Executive Book Summary: Cognitive Surplus by Clay Shirky (Part II)

by Ryon Harms on July 14, 2010

This is the second post summarizing Clay Shirky’s new book Cognitive Surplus: Creativity and Generosity in a Connected Age (affiliate link). If you missed Part I, click here to read it before starting this one.

The perfect social media strategy… doesn’t exist yet.

Truth is that with just over five years of experimentation, we are still in the trial and error phase of understanding how exactly social media will shape our culture. Shirky points out to the early days of Gutenberg, who made a mint typesetting bibles and indulgences. If you lived in the fifteenth century, you might have thought the printing press was made to buttress the Church. However, just the opposite happened. A flood of printed indulgences swept through Europe, leading to Martin Luther’s Ninety-five Theses. Luther’s rebellion then went viral thanks to the printing press and ultimately undermined the Church’s dominance.

Quote: Because we’re so lousy at predicting what we will do with new communications tools before we try them, this particular revolution, like the print revolution, is being driven by overlapping experiments whose ramifications are never clear at first.

8 Lessons To Improve Your Odds For Social Media Success

In the final chapter, Shirky provides a goldmine of information that alone would make the book worth reading. Below are my favorite eight lessons:

  1. Start Small: to get to a system that is large and good, it is far better to start with a system that is small and good and work on making it bigger.
  2. Behavior Follows Opportunity: it doesn’t matter how much you want users to behave a certain way. What matters is how they react to the opportunities you give them.
  3. Growing: a hundred users are harder than a dozen and harder than a thousand. A hundred people is often too big to operate as a single group but too small to become socially self-sustaining.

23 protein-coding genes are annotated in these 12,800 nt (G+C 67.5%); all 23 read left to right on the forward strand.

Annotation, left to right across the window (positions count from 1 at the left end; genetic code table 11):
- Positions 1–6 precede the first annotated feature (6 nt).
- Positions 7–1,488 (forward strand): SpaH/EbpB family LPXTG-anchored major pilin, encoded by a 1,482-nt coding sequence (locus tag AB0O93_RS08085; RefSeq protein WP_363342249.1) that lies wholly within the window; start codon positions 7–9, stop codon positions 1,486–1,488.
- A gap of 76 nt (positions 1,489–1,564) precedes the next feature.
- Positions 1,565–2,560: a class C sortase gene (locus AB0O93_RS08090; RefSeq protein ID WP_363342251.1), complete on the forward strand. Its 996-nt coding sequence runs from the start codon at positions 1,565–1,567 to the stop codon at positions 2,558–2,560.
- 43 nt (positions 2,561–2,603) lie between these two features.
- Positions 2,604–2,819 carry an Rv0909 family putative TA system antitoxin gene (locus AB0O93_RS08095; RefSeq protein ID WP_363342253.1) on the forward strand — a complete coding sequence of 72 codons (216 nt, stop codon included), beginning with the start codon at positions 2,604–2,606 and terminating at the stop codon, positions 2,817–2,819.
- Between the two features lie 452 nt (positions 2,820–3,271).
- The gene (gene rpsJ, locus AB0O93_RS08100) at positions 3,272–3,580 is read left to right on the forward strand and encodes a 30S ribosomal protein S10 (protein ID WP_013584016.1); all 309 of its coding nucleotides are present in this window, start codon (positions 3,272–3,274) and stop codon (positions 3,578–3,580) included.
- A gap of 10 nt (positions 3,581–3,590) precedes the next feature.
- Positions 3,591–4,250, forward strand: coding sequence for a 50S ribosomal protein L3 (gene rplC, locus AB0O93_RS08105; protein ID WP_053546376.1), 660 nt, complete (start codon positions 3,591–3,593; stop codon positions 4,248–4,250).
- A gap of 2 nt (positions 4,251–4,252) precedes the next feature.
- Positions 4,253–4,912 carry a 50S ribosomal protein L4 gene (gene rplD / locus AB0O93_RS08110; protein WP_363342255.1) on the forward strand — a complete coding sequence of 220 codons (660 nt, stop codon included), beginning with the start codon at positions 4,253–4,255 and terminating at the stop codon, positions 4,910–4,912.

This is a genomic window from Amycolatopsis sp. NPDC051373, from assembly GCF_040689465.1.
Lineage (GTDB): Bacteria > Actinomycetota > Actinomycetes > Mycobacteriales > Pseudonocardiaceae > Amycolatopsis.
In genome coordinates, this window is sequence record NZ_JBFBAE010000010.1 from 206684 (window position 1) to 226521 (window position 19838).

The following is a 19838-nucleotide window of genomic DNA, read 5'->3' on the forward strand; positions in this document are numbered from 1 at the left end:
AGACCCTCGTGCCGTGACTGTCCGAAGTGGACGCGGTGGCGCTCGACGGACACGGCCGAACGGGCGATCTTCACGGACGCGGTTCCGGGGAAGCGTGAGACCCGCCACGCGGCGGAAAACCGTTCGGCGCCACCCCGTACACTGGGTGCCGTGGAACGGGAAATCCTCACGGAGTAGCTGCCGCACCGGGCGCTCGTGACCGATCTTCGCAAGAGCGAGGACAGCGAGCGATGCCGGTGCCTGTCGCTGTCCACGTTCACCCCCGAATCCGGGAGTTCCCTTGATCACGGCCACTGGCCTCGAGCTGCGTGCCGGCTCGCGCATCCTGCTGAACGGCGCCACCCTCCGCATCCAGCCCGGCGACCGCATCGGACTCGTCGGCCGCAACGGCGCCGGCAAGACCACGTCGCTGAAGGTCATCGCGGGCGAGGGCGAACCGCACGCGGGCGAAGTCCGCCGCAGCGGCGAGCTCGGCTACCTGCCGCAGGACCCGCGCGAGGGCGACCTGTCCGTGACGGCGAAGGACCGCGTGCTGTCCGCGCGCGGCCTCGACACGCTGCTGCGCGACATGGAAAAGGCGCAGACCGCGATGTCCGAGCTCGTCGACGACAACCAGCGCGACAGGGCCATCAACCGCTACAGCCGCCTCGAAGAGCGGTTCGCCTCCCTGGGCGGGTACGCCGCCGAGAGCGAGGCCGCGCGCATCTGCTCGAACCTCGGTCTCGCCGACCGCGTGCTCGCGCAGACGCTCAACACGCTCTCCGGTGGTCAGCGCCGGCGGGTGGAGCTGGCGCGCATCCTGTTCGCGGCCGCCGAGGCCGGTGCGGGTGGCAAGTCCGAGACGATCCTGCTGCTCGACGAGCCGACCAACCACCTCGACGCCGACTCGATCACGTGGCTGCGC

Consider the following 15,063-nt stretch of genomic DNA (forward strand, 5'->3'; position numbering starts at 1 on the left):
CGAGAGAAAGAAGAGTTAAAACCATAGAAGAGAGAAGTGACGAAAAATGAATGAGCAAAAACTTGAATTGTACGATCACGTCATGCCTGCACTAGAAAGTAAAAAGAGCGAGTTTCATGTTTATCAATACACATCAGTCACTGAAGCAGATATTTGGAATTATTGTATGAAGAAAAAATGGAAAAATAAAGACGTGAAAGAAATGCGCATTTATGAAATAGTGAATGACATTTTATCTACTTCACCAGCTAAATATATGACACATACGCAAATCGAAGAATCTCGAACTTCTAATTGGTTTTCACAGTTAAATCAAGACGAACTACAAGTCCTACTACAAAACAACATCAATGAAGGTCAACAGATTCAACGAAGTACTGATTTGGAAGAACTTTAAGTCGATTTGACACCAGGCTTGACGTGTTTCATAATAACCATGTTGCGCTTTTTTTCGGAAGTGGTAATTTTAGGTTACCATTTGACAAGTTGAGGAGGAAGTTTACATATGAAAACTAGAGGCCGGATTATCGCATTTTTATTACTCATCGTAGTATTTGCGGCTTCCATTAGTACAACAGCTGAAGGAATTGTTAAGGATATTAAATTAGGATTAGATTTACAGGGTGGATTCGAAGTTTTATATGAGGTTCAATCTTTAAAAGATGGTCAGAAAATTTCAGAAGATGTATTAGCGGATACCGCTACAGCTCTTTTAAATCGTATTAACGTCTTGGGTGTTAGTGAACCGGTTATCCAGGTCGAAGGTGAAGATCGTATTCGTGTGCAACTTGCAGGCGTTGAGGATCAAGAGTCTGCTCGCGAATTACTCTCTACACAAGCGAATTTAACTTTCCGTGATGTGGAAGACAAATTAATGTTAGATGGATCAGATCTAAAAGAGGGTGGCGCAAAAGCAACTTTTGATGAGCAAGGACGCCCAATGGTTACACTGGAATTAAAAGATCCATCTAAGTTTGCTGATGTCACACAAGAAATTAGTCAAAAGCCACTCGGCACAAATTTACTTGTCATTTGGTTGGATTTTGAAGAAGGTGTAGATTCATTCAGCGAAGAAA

4. Participation: you can’t insist that participation be either equal or universal. A low threshold of participation invites the accumulation of the smallest units of value.
  5. Intimacy Doesn’t Scale: you can have a large group of users. You can have an active group of users. You can have a group of users all paying attention to the same thing. Pick two because you can’t have all three.
  6. Support a Supportive Culture: a visible willingness to enforce the rules, actually reduces the amount of energy the people who run the network have to expend on policing, because the members know they can count on predictable support.
  7. Success Causes More Problems Than Failure: successful services heighten expectations and attract people that want to take advantage of the goodwill of others.
  8. Clarity is Violence: groups tolerate governance only after enough value has accumulated to make the burden worthwhile. The burden of rules has to follow, not lead.

Cognitive Surplus did not live up to my expectations, but my expectations were so high that it’s still well worth reading. One of my biggest bones to pick was that Shirky, time and again, used the same academic studies originally used by Dan Ariely in Predictably Irrational, a must read on another one of my favorite subjects–Behavioral Economics. In short, Cognitive Surplus has some insights worth absorbing, if you haven’t read Shirky’s previous book Here Comes Everybody, or Ariely’s Predictably Irrational.

Rating: 4 out of 5

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